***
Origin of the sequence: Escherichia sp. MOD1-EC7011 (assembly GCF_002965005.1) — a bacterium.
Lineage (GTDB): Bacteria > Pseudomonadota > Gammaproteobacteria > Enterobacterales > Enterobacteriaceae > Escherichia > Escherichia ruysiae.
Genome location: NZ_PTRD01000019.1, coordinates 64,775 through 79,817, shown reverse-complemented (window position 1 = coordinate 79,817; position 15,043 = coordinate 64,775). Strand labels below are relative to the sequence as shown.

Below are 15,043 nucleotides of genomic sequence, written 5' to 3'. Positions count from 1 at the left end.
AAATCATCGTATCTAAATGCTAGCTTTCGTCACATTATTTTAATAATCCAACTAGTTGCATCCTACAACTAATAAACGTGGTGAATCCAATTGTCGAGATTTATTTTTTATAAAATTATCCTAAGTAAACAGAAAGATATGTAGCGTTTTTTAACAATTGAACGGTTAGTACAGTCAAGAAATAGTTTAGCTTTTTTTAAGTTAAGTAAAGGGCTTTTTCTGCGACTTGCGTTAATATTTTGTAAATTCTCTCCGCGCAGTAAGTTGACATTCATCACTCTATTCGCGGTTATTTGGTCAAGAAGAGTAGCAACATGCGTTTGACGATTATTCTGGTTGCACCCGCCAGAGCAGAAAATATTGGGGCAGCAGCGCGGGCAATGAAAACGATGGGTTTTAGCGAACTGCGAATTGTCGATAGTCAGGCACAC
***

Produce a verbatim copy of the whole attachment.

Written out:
Origin of the sequence: Escherichia sp. MOD1-EC7011 (assembly GCF_002965005.1) — a bacterium.
Lineage (GTDB): Bacteria > Pseudomonadota > Gammaproteobacteria > Enterobacterales > Enterobacteriaceae > Escherichia > Escherichia ruysiae.
Genome location: NZ_PTRD01000019.1, coordinates 64,775 through 79,817, shown reverse-complemented (window position 1 = coordinate 79,817; position 15,043 = coordinate 64,775). Strand labels below are relative to the sequence as shown.

Below are 15,043 nucleotides of genomic sequence, written 5' to 3'. Positions count from 1 at the left end.
AAATCATCGTATCTAAATGCTAGCTTTCGTCACATTATTTTAATAATCCAACTAGTTGCATCCTACAACTAATAAACGTGGTGAATCCAATTGTCGAGATTTATTTTTTATAAAATTATCCTAAGTAAACAGAAAGATATGTAGCGTTTTTTAACAATTGAACGGTTAGTACAGTCAAGAAATAGTTTAGCTTTTTTTAAGTTAAGTAAAGGGCTTTTTCTGCGACTTGCGTTAATATTTTGTAAATTCTCTCCGCGCAGTAAGTTGACATTCATCACTCTATTCGCGGTTATTTGGTCAAGAAGAGTAGCAACATGCGTTTGACGATTATTCTGGTTGCACCCGCCAGAGCAGAAAATATTGGGGCAGCAGCGCGGGCAATGAAAACGATGGGTTTTAGCGAACTGCGAATTGTCGATAGTCAGGCACAC